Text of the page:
Sally Gracie TwispBy Sally Gracie

Beautiful Ruins, the Regional Read book selection, is funny.

I tried to get into the novel several times without success. This time I read past page 13.

Get the book and keep reading. The story shifts in its second chapter from the Italian coast to contemporary Hollywood, and there the plots come together. Author Jess Walter is a master of irony, and I’ve been chuckling my way through the novel. Please join Terry Dixon for the discussion on March 19 at 7 p.m. in the Twisp Library.

What is it about this valley that has made the arts such a vibrant part of it? Aristides Pappidas told me that it’s not just the physical beauty of the place. There are many beautiful places in the country and in Washington. He believes it’s the “confluence of the people who have shown up here.”

This past weekend certainly brought a number of talented people together; in fact, a few people or their family members showed up in more than one venue. First, “Woman: An Artist’s Interpretation,” opened at Confluence Gallery.

The reception was crowded early on as many people planned to go on to the show at the Winthrop Barn later that evening. Two exhibiting artists bear mentioning (though there are dozens of memorable works) — Aristides and Jenn Tate. Five of Jenn’s paintings and three photo portraits by Aristides are on display and for sale.

After the opening, one of the most enjoyable (and highly attended — it was almost too crowded) Methow Arts events in recent history, “Dancing with (Your) Stars,” was on at the Barn. There was Jenn Tate again. She danced a salsa and came in second for the grand prize trophy.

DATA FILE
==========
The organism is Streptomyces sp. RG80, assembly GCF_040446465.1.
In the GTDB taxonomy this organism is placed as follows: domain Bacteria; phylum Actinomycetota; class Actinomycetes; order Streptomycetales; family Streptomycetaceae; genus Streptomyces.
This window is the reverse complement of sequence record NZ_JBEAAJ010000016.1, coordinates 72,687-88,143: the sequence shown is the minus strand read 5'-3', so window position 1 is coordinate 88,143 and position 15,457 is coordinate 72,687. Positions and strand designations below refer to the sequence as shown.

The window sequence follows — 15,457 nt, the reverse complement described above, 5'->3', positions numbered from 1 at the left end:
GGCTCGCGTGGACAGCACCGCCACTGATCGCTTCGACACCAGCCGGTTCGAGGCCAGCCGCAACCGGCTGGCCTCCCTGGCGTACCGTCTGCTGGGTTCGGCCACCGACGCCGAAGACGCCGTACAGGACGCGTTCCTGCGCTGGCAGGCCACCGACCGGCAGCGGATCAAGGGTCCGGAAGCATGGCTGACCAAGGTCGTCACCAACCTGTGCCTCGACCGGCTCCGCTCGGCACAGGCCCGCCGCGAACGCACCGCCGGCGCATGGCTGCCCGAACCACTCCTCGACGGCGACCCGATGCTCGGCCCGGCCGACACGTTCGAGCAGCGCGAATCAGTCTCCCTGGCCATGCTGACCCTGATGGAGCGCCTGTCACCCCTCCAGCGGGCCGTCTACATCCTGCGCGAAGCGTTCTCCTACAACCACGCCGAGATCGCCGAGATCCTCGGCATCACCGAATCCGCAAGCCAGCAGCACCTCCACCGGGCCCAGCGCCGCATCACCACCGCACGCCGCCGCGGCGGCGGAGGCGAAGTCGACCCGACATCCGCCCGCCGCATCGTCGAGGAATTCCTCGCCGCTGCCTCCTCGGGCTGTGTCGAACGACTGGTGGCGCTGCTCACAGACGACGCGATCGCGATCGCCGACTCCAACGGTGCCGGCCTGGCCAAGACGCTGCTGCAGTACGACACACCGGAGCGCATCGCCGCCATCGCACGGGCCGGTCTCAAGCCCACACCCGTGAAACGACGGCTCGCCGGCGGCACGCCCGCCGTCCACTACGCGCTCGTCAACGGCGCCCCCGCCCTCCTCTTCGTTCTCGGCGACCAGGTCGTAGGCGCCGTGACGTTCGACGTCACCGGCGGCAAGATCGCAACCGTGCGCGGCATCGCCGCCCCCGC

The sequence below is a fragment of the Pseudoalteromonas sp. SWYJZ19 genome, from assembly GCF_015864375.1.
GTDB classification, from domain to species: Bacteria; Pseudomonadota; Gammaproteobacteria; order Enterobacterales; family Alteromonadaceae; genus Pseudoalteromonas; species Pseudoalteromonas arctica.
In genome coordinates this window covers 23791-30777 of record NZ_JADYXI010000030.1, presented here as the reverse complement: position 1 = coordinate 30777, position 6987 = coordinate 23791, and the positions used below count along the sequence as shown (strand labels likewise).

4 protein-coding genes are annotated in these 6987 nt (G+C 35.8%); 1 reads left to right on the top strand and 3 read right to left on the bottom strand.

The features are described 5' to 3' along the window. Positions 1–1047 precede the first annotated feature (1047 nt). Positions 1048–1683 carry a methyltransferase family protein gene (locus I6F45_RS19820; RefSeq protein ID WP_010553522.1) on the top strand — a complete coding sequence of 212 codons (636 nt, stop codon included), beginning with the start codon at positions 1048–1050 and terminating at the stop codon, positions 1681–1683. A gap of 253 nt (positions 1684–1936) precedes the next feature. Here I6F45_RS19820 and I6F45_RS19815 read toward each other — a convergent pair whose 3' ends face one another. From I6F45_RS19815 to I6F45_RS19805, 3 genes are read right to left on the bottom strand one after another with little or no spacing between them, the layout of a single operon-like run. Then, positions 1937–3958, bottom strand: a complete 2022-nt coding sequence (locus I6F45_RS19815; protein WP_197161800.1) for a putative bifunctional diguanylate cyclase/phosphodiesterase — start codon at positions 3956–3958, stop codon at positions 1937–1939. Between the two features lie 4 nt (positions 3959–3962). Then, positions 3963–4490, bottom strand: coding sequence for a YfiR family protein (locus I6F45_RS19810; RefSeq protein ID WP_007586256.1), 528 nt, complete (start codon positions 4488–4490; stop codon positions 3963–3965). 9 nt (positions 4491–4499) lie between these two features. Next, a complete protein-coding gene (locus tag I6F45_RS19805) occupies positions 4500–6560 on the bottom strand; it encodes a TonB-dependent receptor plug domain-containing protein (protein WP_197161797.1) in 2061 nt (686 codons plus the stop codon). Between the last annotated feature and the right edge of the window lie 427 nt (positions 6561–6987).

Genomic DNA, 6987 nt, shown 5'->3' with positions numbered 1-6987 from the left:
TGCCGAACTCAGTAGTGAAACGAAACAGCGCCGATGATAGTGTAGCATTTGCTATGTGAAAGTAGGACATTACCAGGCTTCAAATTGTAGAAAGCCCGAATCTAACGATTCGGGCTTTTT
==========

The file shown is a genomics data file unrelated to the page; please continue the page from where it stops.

When I asked Jenn about the reason for the success of our art community, she suggested the “small pond” theory, and went on to say that because the population is small, people watch their friends in the arts and think, “maybe I could do that.”

Rayma Hayes, who danced a waltz in the competition, says at first she was nervous when she was invited to perform. Then she decided “if anything goes wrong, it will not be the first time I’ve embarrassed myself in front of this community.”

So there’s something to the comfort factor, too. Generally, those who put themselves in front of their community as dancers, painters or actors get “positive feedback” (as Jenn also mentioned) from their friends and neighbors.

The other four dancers, who admitted to leaving their comfort zones to perform, were Walt Pearce, Sam Naney, Tori Karpenko (who won the Mirror Ball Trophy) and Brooke Bourn.

The judges were as entertaining as the dancers. Carolanne Steinbach, Danbert Nobacon and Deirdre Luvon awarded points for each dance performance. Carolanne was booed by the crowd when she gave Rayma a 6/10 for her waltz, blaming the score on Rayma’s partner when she said, “I don’t think you were in love with Rayma.” Walt was cast as a sick, old man in a hospital gown whose fantasy became his swing dance performance. A judge’s comment: “Have you traded your hot rods for your walker?” Walt’s response: “Not yet.”

You’ll laugh throughout Over the River and Through the Woods at The Merc Playhouse for two more weekends. Jane MacLeod Pappidas (Aristides’ wife) plays “Nan” Aida, and Jenn Tate’s sister Julie Tate-Libby makes her stage debut as Caitlin.

Oh yes, just one more “confluence” at The Merc. Aristides’ “magnum opus” (his words) in five photographs is on display. Enjoy the play and the photographs.